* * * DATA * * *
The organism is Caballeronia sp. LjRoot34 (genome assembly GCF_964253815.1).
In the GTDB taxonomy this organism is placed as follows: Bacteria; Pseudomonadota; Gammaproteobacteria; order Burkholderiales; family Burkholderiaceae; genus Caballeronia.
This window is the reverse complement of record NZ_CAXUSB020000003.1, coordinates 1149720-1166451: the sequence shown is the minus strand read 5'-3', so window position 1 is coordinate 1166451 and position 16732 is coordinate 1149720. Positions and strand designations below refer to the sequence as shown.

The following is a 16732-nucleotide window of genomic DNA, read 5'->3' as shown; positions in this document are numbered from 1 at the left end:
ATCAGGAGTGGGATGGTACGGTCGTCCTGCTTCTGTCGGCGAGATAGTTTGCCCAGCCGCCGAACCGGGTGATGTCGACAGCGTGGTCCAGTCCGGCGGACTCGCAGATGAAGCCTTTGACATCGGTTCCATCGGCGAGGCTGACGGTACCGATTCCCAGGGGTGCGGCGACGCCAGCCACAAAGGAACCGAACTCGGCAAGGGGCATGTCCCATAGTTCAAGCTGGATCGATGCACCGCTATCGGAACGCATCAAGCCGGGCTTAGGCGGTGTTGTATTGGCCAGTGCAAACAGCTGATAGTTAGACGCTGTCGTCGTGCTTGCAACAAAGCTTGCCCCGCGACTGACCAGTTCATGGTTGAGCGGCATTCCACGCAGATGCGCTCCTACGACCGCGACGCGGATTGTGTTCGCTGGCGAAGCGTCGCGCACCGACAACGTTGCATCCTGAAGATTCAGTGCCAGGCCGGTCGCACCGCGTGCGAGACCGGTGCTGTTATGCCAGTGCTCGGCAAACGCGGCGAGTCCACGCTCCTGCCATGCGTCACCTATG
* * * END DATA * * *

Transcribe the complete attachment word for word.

The organism is Caballeronia sp. LjRoot34 (genome assembly GCF_964253815.1).
In the GTDB taxonomy this organism is placed as follows: Bacteria; Pseudomonadota; Gammaproteobacteria; order Burkholderiales; family Burkholderiaceae; genus Caballeronia.
This window is the reverse complement of record NZ_CAXUSB020000003.1, coordinates 1149720-1166451: the sequence shown is the minus strand read 5'-3', so window position 1 is coordinate 1166451 and position 16732 is coordinate 1149720. Positions and strand designations below refer to the sequence as shown.

The following is a 16732-nucleotide window of genomic DNA, read 5'->3' as shown; positions in this document are numbered from 1 at the left end:
ATCAGGAGTGGGATGGTACGGTCGTCCTGCTTCTGTCGGCGAGATAGTTTGCCCAGCCGCCGAACCGGGTGATGTCGACAGCGTGGTCCAGTCCGGCGGACTCGCAGATGAAGCCTTTGACATCGGTTCCATCGGCGAGGCTGACGGTACCGATTCCCAGGGGTGCGGCGACGCCAGCCACAAAGGAACCGAACTCGGCAAGGGGCATGTCCCATAGTTCAAGCTGGATCGATGCACCGCTATCGGAACGCATCAAGCCGGGCTTAGGCGGTGTTGTATTGGCCAGTGCAAACAGCTGATAGTTAGACGCTGTCGTCGTGCTTGCAACAAAGCTTGCCCCGCGACTGACCAGTTCATGGTTGAGCGGCATTCCACGCAGATGCGCTCCTACGACCGCGACGCGGATTGTGTTCGCTGGCGAAGCGTCGCGCACCGACAACGTTGCATCCTGAAGATTCAGTGCCAGGCCGGTCGCACCGCGTGCGAGACCGGTGCTGTTATGCCAGTGCTCGGCAAACGCGGCGAGTCCACGCTCCTGCCATGCGTCACCTATG